There is a refreshing new art exhibit up at the Steaming Bean. No grand, sweeping landscapes or animal portraits here. Rather, painter Meredith Rose’s “Humans” take to the walls gazing down at the café patrons, daring them, begging them to bring on their judgments. Several of the pieces are self-portraits of Rose, who has taken on some big messages in her work.
What got you interested in painting “Humans”?
My mother was a landscape painter and my grandmother was, too, and it just wasn’t enough. I wanted to incorporate something else, something new. I was a landscape painter up until I started going to figure drawing here in Durango, and then I was just hooked. So I started incorporating figures into my landscapes.
I paint people because I believe in the strength of our diversity as a species. I like to explore the themes of ethnicity and identity. I’ve got models from every cultural background and a lot of what I touch on is equality among human beings, not just women, but also feminist equality.
Is there anything you have learned or gained from incorporating human figures in your landscapes?
It’s really challenging. It’s also definitely therapeutic for me. In this society all we see are these sexist images everywhere: Women being oppressed, women with lesser jobs. I really try to portray women not in sexualized positions … When I paint nudes, it’s to try to knock down that sexual oppression.
How do you decide you are going to paint a particular person?
Usually in the past I have always gotten people through the figure drawing sessions at the (Durango) Arts Center because they are willing and they know how to pose for multiple hours. Honestly, if you get a friend or someone off the street they aren’t as good a model because they can’t stand still for hours or they don’t want to. And then it’s really hard to get men to pose naked … People think it’s a sexual thing. That’s one of my biggest problems.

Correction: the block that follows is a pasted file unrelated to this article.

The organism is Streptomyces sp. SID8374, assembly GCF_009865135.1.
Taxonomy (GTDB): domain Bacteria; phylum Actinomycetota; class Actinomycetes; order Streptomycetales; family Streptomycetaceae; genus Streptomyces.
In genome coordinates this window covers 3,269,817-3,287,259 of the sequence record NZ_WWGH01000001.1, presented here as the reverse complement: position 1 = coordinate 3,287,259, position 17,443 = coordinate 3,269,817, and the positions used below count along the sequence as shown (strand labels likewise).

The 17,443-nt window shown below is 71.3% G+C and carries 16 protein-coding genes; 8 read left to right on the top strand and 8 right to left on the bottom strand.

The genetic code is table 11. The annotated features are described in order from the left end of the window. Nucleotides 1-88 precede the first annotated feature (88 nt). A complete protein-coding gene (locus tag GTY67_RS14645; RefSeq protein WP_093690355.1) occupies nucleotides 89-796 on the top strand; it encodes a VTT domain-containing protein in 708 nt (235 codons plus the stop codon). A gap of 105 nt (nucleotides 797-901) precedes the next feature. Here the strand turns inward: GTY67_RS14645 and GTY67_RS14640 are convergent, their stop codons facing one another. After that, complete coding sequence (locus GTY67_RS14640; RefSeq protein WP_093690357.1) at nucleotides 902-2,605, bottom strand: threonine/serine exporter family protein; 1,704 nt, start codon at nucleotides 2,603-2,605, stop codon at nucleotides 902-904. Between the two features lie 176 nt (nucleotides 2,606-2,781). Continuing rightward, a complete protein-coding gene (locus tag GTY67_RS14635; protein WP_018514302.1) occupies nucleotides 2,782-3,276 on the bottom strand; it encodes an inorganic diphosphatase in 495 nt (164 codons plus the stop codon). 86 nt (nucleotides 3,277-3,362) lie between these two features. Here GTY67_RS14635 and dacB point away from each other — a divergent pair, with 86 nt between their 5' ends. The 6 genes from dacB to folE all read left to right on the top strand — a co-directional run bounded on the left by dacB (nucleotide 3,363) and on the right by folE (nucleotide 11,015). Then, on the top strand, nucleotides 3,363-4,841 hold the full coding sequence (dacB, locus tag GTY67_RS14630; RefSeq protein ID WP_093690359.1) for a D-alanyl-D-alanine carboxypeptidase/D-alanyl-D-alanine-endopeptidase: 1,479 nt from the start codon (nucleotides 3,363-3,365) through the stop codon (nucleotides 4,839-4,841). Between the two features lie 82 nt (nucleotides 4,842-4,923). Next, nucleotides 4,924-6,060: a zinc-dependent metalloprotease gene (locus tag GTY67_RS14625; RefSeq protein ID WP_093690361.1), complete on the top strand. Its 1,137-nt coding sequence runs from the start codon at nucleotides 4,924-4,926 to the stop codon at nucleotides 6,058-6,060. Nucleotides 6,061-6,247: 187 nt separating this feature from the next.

So tell me a little about your background
I grew up in a family of artists. I always knew I wanted to be an artist. I went to Rhode Island school of Design for painting. My senior year I went to their European Honors Program in Rome. I got to study art history, painting and Italian, which was just an incredible experience.
Wow, Rome! Have you lived or painted in any other cool places?
I moved to Mexico for a year and got back in March. I just painted like crazy without distractions or a part-time job and lived right on the beach. It was paradise.
I needed inspiration. My husband and I had been in Durango for 12 years and we just never really vacationed anywhere, so finally we just exploded. We took the kids out of school and they learned Spanish and went to a Waldorf school.
I have a few paintings that I painted down there. The self-portrait on the beach with Jupiter. It’s called “I Made the Break.” And I painted the one with the jellyfish with a Mexican model. It’s called “Deep Colors Electric.”
I’m seeing a space theme in a lot of your work. Can you tell me a little about that?
That’s definitely the direction I’m going in right now. It’s more about outer space … It’s about a more futuristic outlook but really maybe the future is already here … I really like people to see the spiritual side of my paintings but to interpret it for themselves. Does this look dreamlike, or does it look psychedelic, or does it look futuristic, or does it look trippy? I want people to interpret it like they want to. But I think in the future I will be going more psychedelic or more interplanetary, whatever that means.
I just really want to offer messages of love and happiness. I know it sounds really hippie, but I’m a total hippie. I want to offer a bigger message in my work.